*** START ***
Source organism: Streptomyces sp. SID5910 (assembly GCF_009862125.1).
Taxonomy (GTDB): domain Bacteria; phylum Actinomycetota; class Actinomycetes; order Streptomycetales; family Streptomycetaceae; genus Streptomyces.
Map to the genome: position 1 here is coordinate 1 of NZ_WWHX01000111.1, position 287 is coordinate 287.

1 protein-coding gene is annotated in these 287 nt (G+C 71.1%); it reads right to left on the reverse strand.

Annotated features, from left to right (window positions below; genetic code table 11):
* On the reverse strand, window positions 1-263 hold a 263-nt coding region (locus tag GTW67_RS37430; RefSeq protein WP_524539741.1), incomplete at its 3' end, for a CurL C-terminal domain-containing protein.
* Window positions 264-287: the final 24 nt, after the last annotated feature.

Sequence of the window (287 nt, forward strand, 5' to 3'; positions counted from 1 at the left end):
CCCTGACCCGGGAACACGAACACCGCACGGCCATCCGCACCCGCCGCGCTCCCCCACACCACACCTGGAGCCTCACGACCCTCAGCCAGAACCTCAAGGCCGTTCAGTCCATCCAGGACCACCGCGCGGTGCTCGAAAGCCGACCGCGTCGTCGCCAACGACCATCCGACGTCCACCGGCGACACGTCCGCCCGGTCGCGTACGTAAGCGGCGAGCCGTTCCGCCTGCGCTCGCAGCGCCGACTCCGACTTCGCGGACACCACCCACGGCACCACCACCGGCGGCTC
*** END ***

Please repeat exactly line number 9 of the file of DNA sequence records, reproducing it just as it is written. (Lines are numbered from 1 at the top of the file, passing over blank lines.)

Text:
CCCTGACCCGGGAACACGAACACCGCACGGCCATCCGCACCCGCCGCGCTCCCCCACACCACACCTGGAGCCTCACGACCCTCAGCCAGAACCTCAAGGCCGTTCAGTCCATCCAGGACCACCGCGCGGTGCTCGAAAGCCGACCGCGTCGTCGCCAACGACCATCCGACGTCCACCGGCGACACGTCCGCCCGGTCGCGTACGTAAGCGGCGAGCCGTTCCGCCTGCGCTCGCAGCGCCGACTCCGACTTCGCGGACACCACCCACGGCACCACCACCGGCGGCTC